Monograph lots can range from a dozen to 300 items. Individual pamphlets like the serials are sent with only the call number, in style unlettered pamphlet (UP). Thin monographs with loose or glued pages are unlettered books (UB), while thin monographs with individual signatures sewn together are unlettered recases (UR). Larger monographs that are glued, loose leaf, or damaged, are books (B). Larger monographs that are individual signatures sewn together are recase (RS). Any monograph item with pocket material of any type is sent as style C.

Misprinted dates
Two Asian serial items returned from the bindery with their dates in the wrong place on the spine, a 9B error. Photo Credit: K.F. Shovlin, 2023.

All of that information may seem like a lot to process, but it is merely the foundation of the knowledge the PPS staff must retain for us to do our jobs effectively. When doing our quality review, we must be on the lookout for thousands of possible mistakes. We classify those mistakes as those committed by the bindery (9B), those committed by the binding staff (9L), those committed by the catalogers (CC), or those that have physically damaged the item (Damage).

A book that started the binding process but was stopped due to publisher error
A partially bound item returned from the bindery due to a publisher error. You can clearly see the security tracking device attached to the spine, and the endpaper wrapping the book. Photo Credit: K.F. Shovlin, 2023.

The bindery takes each item and removes the original spine, places a security tracking device, Library specific endpaper, and book board wrapped in buckram, imprinted with the text indicated by the ticket that was created by the binding staff. They then place a printed barcode label on the back and tape the binding slip inside the front cover to aid the review process. If any one of those things is done incorrectly, it is a 9B error. The book could have been bound upside down. A folded page may have been bound shut. The imprinted text may be lower on the spine or the cover than the Library’s standard. The imprinted text may be in the wrong color, causing it to be unreadable (such as black text on a dark colored buckram like our standard ruby red). These are 9B errors and may be returned to the bindery for repair if they can’t be dealt with more quickly by PPS staff.

Oops! One of these pages is not like the other
A publisher error, missed by the cataloger and binding technician, but caught at the bindery. This Senate hearing report is upside down within its cover. Photo Credit: K.F. Shovlin, 2023

For the errors committed by Library staff involved in the binding process, it is a 9L error. These are mistakes made when creating the binding ticket, so it can be made by PPS staff or the binding processor in the various serial divisions. These types of errors consist of misspellings or incorrect information in the call number, improper editing of titles, incorrect placement of diacritic marks, or missing issues from serial items that are not accounted for. Some of these problems can be dealt with onsite, but those more serious require returning the item to the bindery for correction.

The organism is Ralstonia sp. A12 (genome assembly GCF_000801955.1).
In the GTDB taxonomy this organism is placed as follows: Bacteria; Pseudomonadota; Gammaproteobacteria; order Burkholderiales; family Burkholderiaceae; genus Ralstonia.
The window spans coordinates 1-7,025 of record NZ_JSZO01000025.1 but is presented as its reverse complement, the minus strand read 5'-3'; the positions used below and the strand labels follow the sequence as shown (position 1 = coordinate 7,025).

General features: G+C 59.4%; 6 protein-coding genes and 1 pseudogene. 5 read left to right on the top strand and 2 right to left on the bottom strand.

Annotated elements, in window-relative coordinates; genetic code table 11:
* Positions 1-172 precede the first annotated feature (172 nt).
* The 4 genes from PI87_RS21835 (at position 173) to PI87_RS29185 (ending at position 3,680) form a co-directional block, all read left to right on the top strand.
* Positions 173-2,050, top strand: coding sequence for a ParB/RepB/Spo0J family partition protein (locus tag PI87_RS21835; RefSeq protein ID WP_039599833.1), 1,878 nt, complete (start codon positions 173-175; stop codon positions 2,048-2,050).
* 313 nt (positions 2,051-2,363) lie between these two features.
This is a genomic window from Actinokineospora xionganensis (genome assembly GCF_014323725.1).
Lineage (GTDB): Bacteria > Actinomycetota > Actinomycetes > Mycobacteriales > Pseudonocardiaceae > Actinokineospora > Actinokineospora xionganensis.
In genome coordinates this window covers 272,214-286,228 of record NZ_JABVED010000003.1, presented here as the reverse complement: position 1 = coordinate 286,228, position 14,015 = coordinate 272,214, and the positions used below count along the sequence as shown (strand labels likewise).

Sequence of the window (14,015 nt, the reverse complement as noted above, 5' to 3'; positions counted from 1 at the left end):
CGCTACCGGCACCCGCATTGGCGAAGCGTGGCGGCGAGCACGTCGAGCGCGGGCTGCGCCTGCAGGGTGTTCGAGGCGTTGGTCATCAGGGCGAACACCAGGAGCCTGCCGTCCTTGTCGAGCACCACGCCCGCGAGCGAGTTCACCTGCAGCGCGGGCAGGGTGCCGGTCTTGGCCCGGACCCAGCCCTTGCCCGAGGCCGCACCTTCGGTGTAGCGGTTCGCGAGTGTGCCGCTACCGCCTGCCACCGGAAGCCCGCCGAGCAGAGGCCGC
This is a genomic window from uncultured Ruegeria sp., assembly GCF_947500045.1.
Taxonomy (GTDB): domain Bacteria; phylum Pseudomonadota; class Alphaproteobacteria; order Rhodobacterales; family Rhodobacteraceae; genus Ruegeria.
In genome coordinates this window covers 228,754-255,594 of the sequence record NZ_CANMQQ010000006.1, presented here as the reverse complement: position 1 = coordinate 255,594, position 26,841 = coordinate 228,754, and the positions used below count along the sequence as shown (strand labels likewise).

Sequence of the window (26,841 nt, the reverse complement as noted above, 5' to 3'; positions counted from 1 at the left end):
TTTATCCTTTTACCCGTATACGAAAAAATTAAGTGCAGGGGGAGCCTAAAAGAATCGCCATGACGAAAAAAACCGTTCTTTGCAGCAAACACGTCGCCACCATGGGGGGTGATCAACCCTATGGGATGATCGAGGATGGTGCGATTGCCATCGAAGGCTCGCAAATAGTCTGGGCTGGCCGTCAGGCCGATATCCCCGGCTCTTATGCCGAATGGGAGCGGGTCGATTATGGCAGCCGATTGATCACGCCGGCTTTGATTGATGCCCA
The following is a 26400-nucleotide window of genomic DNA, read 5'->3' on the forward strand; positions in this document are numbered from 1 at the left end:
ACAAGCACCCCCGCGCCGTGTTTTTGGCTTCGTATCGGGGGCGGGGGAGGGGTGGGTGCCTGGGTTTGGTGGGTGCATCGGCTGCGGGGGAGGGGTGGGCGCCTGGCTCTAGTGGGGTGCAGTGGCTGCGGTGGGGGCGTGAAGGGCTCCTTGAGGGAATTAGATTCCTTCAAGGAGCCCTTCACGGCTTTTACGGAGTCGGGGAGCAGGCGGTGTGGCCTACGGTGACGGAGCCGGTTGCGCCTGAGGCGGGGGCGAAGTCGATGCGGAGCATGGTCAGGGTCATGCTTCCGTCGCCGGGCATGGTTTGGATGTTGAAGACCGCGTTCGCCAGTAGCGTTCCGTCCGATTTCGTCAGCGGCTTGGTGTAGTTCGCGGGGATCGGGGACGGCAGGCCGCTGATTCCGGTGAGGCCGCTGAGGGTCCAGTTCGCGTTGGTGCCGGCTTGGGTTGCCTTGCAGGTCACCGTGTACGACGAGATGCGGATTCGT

Books flagged for errors
Cataloging errors found during the sorting, binding preparation, and quality review process, noted as CC errors. Photo Credit: K.F. Shovlin, 2023.

The third and final type of errors found are CC errors, which are mistakes or changes made by cataloging staff. This could be information that is different between the Bibliographic, Holdings, or Item records, each being needed for each individual item. Some of these errors can be spotted while reviewing the information on the computer during the review, but most are found when run through a software program called QACheck. This software, originally developed by a cataloging staffer, compares the three records and identifies discrepancies between the three. It is just another tool in the arsenal of the binding staff.

Asian and AMED materials ready for transport
Items reviewed and placed in transport trucks for the Asian and AMED collections. These trucks have wooden doors placed within the brackets shown at either side, and then locked at the top right corner for secure transport. Photo Credit: K.F. Shovlin, 2023.

Once each item is checked, it is noted in our online quality review database. After the entire lot is completed, the items are dispersed to either the problem trucks for correction, or to transport trucks for transit to the various reading rooms. The General Collection receives most of these items, with Law, Asian, and AMED following behind in number. Damaged items are sent to the General Collections Conservation Section so they can be repaired, or a replacement can be purchased if the original is unable to be saved.

This may seem painstaking, but through basic training and building our own knowledge base and comfort level, a staff member in PPS can review a book every 30 seconds to two minutes. With the PPS staff’s approval, off each item goes to join the thousands of other stories within the Library’s collection, and hopefully to the hands of a researcher in need of the knowledge contained therein.

 

 

Comments

  1. Excellent analysis. Genuinely thought-provoking. Knowing that so much care goes into the preservation of these books give me hope for the preservation of our collective knowledge as a species. Especially when it comes time to call on a specific periodical! kudos